Chronic Fatigue: Easy Natural Remedies
Looking for a drug cure for Chronic Fatigue Syndrome is a bit like trying to buy a new Buick from a Ford dealer: it just isn't possible. The first rule of fishing is to put your hook in the water, because that is where the fish are. Let's consider nutrition research and see what REAL options are available for the CFIDS patient that has been told to "learn to live with it."
Vitamin A as CAROTENE:
Chronic fatigue syndrome encompasses a depressed immune function. Your immune system is stronger when beta-carotene is adequately supplied by the diet. And, not at all surprisingly, vitamin A deficiency weakens immune function. (Chandra, R. K. "Nutrition and Immunity: Basic Considerations, Part 1," Contemporary Nutrition, Vol 11, No. 11, 1986) "Fewer than 10% of us actually consume "adequate" beta-carotene." (Patterson, B. H. et al, "Fruit and Vegetables in the American Diet: Data from the NHANES II Survey," American Journal of Public Health, 1990, 80:1443-1449). This means that supplements are virtually essential.
For example: after surgery, the body's inventory of lymphocytes does NOT decrease (as it otherwise will) when large doses of vitamin A are given. (Cohen, B. et al: Reversal of Postoperative Immunosuppression in Man by Vitamin A," Surgery, Gynecology and Obstetrics, 149:658-662, 1979.)
Beta-carotene supplements in particular have been shown to strengthen the immune system by helping the body to build more helper T cells. (Alexander, M et al: "Oral Beta-carotene Can Increase the Number of OKT4 Cells in Human Blood," Immunology Letters, 9:221-224, 1985.) The amount used in this well-controlled study was 180 milligrams of beta-carotene per day. This is, theoretically at least, the equivalent of 300,000 I.U. of vitamin A per day! Even AIDS patients have benefited from dosages such as this (Graham, N. American Journal of Epidemiology, December, 1993). Surely AIDS is the ultimate immune dysfunction.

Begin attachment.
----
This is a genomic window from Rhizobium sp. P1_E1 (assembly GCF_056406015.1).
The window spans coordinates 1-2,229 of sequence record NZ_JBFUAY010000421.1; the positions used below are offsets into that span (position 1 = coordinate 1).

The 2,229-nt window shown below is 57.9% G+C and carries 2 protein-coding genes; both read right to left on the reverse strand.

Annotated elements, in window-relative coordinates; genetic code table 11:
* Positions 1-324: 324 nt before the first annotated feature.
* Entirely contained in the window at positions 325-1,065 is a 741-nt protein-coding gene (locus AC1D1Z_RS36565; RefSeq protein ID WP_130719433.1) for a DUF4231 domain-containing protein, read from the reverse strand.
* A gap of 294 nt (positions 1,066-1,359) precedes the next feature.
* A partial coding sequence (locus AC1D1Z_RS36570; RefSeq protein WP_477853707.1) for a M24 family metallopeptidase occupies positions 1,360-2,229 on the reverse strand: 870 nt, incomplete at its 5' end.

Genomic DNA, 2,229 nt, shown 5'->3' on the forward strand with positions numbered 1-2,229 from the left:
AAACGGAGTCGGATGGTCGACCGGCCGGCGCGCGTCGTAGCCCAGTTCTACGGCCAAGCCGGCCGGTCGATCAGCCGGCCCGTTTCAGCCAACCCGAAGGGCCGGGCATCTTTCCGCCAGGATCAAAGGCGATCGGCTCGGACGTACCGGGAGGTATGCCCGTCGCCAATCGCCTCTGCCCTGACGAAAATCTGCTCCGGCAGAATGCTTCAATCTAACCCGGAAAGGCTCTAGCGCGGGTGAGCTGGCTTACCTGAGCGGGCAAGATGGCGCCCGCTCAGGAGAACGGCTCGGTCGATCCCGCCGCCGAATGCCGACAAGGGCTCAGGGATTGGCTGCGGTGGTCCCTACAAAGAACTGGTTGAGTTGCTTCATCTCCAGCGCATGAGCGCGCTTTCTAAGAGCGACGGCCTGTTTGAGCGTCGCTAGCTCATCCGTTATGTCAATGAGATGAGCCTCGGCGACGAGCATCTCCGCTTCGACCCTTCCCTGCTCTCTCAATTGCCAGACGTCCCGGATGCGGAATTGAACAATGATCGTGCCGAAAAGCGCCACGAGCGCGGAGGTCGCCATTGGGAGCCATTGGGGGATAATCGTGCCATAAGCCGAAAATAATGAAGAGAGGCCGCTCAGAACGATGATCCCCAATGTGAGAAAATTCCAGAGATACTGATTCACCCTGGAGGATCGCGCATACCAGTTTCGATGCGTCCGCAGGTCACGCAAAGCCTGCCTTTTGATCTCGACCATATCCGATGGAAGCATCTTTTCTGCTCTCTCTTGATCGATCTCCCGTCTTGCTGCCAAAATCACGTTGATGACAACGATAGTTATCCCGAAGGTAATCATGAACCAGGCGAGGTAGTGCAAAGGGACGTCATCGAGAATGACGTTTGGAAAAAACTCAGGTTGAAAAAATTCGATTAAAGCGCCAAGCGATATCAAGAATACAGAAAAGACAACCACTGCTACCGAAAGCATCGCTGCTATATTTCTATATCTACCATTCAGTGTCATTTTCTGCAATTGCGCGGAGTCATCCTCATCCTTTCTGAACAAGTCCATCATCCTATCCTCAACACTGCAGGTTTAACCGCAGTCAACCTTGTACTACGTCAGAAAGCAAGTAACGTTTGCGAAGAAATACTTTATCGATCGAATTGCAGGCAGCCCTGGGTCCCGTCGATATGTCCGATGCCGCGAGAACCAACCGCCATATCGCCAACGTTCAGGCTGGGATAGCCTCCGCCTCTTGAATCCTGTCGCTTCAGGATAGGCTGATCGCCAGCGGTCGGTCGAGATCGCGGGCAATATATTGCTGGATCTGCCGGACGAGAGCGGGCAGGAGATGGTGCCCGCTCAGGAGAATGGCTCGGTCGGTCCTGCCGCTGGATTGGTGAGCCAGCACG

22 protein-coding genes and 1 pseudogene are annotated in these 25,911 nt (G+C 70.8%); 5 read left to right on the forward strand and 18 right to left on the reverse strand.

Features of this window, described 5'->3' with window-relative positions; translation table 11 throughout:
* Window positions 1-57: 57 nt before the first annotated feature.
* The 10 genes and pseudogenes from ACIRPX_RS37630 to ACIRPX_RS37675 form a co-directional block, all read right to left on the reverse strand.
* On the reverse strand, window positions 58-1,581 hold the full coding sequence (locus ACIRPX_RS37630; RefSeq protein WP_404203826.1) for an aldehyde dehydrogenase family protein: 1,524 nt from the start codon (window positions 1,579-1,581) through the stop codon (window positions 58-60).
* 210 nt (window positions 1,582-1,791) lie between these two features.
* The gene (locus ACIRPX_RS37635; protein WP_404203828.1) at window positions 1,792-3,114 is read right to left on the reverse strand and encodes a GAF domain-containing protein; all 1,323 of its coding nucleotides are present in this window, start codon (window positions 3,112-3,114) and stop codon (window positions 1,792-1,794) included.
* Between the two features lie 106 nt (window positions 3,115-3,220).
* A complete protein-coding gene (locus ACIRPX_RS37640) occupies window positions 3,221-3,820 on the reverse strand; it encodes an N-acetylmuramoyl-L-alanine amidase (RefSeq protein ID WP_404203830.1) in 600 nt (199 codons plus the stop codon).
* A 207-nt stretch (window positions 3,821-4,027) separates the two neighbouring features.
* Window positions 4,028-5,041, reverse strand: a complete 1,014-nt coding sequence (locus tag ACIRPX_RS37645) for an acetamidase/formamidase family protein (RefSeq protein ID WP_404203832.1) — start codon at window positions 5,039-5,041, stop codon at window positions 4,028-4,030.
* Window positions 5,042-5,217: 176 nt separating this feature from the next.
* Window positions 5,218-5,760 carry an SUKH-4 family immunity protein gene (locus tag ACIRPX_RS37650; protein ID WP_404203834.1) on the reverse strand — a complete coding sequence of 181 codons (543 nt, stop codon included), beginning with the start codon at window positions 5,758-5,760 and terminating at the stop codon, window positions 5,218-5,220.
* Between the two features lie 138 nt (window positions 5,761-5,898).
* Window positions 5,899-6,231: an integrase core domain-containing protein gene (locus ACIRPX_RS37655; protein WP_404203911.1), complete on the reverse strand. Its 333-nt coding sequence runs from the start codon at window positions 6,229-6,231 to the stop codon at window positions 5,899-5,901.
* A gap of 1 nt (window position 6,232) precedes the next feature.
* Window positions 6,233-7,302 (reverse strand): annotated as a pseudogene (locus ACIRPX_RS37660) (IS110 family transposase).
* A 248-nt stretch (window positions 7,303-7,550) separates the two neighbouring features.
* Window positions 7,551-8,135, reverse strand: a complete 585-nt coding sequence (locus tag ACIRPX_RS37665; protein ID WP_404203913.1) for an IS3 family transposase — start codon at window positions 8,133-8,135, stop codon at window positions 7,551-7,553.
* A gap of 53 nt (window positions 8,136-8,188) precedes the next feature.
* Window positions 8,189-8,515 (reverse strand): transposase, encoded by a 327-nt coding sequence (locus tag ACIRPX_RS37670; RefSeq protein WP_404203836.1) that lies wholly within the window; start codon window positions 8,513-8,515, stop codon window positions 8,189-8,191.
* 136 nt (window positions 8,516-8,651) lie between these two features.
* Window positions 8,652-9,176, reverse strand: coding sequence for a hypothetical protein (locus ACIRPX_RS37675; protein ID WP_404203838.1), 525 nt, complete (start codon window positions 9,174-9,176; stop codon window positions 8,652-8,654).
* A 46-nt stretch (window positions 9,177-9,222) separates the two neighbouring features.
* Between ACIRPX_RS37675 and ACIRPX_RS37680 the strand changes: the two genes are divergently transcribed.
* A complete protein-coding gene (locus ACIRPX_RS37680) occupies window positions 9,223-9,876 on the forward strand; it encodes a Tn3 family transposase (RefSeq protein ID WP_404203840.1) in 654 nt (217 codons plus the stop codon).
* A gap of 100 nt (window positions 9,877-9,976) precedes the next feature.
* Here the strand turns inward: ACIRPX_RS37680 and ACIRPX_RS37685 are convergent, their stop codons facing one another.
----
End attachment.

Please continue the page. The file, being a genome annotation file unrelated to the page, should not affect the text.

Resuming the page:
The body (ideally) can derive 10,000 I.U. of vitamin A activity from each 6 milligrams of beta-carotene consumed. The actual yield is almost certainly lower, however. Studies using small amounts of beta carotene (20 mg or so) are likely to show no benefit even though the "theoretical" yield would be over 30,000 I.U. of Vitamin A activity. 30,000 I.U. is six times the US RDA for vitamin A. Either that isn't enough, or beta-carotene isn't converted nearly as efficiently as supposed. Or both.
The safest way to give Vitamin A is as beta-carotene, as the body will convert it into vitamin A as needed and overdose is automatically avoided. Excessively large does of preformed, fish oil vitamin A may actually depress immune function; huge doses of beta-carotene do not appear to have that negative effect.
The very discovery of the B-vitamins is a story of fatigue itself. The disease "Beri-beri" means "I cannot, I cannot," relating to severe weakness and exhaustion. This "incurable" condition was found to be simply a deficiency of thiamine (B-1). Eating whole brown rice, instead of polished white rice, was enough to effect a remarkable cure from fatigue which no drug on Earth could obtain.
Here's another one: Pellagra is niacin (vitamin B-3) deficiency. Niacin deficiency results in (among other things) weakness and lassitude (Williams, S. Nutrition and Diet Therapy, 7th Ed., Mosby, 1989, p. 201).
In your body, food must be broken down into simple molecules like glucose, and in your cells, energy must be released from glucose. A major part of this complex process is called the citric acid or Krebs cycle. This entire, elaborate energy-releasing pathway grinds to a complete halt without the B-complex vitamins. Your body without enough B-vitamins is like a huge, rusty Ferris wheel without oil. It's there, but it's not moving.
The four B-vitamins most involved with our cellular energy cycle are thiamin, niacin, pantothenic acid and riboflavin. I have focused on the first two, as the last two are actually hard to NOT get, even in American diets. Riboflavin is in all milk products, which cover a multitude of dietary sins for many of us. Pantothenic acid is found in all cells in all forms of life, so it cannot easily be avoided in food.